A recent interim rule from the Department of Defense (DoD) would create a new self-assessment methodology for the cybersecurity requirements in NIST SP 800-171. The same rule also would implement the Cybersecurity Maturity Model Certification (CMMC) Framework. The interim rule, which was published on September 29, 2020, will become effective on November 30, 2020.
We have previously reported on the need for advance preparation for CMMC compliance. As discussed below, the interim rule would also introduce new compliance goals under NIST SP 800-171 (the NIST Standard).
NIST SP 800-171 DoD Assessment Methodology
DoD contractors are already familiar with the Defense Federal Acquisition Regulation Supplement (DFARS) cybersecurity clause 252.204-7012. It is included in nearly all DFARS-covered contracts and requires that contractors’ cybersecurity meet the NIST Standard. Historically, contractors have been allowed to self-certify that their systems comply. But the DoD had no way to verify a contractor’s implementation of the standard. The new interim rule creates a more specific, standardized self-assessment methodology.
Under this new NIST SP 800-171 DoD Assessment Methodology, contractors still self-assess their compliance. What’s new is the standardized, uniform methodology to be used for assessment. In the new Basic Assessment, a contractor scores itself on a scale from -203 to +110. The score is determined by subtracting from 110 a weighted sum of the number of unimplemented security requirements.
In addition to the basic assessment — which is a self-assessment — after award, the government may in some cases conduct its own medium or high assessment of a contractor’s cybersecurity. Assessments generally expire after three years.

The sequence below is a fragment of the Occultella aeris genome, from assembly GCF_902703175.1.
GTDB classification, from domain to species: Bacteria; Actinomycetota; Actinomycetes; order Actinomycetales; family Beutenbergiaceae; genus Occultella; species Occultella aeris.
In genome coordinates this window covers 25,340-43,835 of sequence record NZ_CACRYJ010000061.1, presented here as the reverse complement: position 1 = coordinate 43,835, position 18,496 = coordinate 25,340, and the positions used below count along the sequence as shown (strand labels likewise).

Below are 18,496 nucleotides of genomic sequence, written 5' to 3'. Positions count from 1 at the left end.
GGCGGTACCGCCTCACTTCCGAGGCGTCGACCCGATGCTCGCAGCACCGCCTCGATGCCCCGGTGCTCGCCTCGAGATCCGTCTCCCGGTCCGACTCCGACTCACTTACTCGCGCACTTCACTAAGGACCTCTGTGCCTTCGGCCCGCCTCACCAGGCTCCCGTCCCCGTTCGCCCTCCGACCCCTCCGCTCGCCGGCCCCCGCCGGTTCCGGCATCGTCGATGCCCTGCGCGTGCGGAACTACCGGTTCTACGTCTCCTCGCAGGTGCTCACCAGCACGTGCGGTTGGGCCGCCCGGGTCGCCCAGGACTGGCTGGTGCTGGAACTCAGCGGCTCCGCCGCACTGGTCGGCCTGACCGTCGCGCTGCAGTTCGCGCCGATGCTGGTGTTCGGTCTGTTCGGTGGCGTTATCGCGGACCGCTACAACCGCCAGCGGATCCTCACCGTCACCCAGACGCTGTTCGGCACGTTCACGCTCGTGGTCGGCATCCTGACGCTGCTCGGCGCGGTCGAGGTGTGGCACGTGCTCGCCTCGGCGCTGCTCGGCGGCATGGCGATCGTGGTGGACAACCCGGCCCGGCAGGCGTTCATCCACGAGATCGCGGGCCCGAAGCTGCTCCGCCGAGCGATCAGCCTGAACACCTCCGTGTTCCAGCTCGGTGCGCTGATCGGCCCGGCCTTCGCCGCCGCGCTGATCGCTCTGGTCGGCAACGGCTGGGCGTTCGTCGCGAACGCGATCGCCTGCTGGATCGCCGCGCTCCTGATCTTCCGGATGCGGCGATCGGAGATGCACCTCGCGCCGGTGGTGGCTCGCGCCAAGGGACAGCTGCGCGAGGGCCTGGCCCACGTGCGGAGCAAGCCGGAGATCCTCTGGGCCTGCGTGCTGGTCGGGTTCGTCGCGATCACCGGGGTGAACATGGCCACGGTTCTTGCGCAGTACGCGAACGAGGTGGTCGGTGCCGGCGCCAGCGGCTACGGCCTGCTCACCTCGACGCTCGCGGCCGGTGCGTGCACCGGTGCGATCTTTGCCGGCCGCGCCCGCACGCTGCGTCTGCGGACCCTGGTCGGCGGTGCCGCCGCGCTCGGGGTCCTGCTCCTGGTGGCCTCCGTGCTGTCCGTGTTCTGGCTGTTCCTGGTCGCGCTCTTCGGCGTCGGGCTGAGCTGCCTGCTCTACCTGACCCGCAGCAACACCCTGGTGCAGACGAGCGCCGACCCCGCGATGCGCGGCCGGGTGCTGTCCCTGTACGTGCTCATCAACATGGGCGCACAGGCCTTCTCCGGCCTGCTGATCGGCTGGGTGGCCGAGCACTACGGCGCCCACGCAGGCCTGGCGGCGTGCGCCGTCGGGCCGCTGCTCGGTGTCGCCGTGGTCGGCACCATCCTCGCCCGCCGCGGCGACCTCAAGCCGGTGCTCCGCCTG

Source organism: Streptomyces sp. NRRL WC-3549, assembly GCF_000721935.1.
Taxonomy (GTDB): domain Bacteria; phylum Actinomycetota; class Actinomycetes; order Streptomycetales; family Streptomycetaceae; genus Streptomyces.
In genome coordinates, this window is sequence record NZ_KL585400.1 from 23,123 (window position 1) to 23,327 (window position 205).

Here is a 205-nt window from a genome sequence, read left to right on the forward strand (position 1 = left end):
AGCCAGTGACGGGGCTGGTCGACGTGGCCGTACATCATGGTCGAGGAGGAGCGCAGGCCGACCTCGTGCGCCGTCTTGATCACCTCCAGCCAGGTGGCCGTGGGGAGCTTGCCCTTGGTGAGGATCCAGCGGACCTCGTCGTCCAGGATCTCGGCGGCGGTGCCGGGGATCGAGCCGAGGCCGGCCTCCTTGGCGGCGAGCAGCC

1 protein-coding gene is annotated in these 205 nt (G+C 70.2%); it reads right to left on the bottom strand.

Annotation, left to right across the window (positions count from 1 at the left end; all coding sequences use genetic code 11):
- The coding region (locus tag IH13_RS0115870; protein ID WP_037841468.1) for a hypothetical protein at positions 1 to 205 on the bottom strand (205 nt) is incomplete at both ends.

The basic assessment applies across the board to virtually all defense contractors. Because the interim rule will take effect soon (on November 30), contractors should begin preparing now to assess exactly which NIST Standard requirements their company meets. Whatever a contractor’s score is now, it will need a plan to get to a perfect 110.
The industry has been preparing for CMMC since last year. The interim rule begins rolling out the CMMC requirements on November 30, 2020. By at latest 2025, some level of CMMC compliance will be required by virtually all contractors on all defense contracts.
Unlike under the NIST Standard, the CMMC Framework will not recognize self-assessment. Instead, third-party auditors will assess each contractor’s cyber hygiene. The auditors are known as CMMC Third Party Assessment Organizations (C3PAOs). The C3PAOs will themselves be accredited by yet other entities, but the requirements for becoming a C3PAO are not yet established.
CMMC has five levels of compliance, and the required compliance level will be defined in each contract based on the associated risks. Every contractor will need to meet CMMC Level 1. Any contractor handling confidential unclassified information (CUI) should prepare to meet at least CMMC Level 3. Roughly, Level 3 compliance corresponds to the NIST Standards with some additional CMMC practices and processes.
Cybersecurity continues to grow in importance at the DoD. Bradley will keep you updated on developments, including to both the NIST SP 800-171 DoD Assessment Methodology and the CMMC Framework. In the meantime, contractors should prepare to meet the basic assessment by scoring exactly how many NIST Standard requirements they meet. Contractors should also prepare to get certified to the appropriate CMMC level — at least Level 1 for everyone, and Level 3 or higher for any company that handles CUI. The interim rule will take effect on November 30.
If you have any questions about the topics discussed in this article or any related issues, please feel free to contact Aron Beezley, David Vance Lucas, or Andrew Tuggle.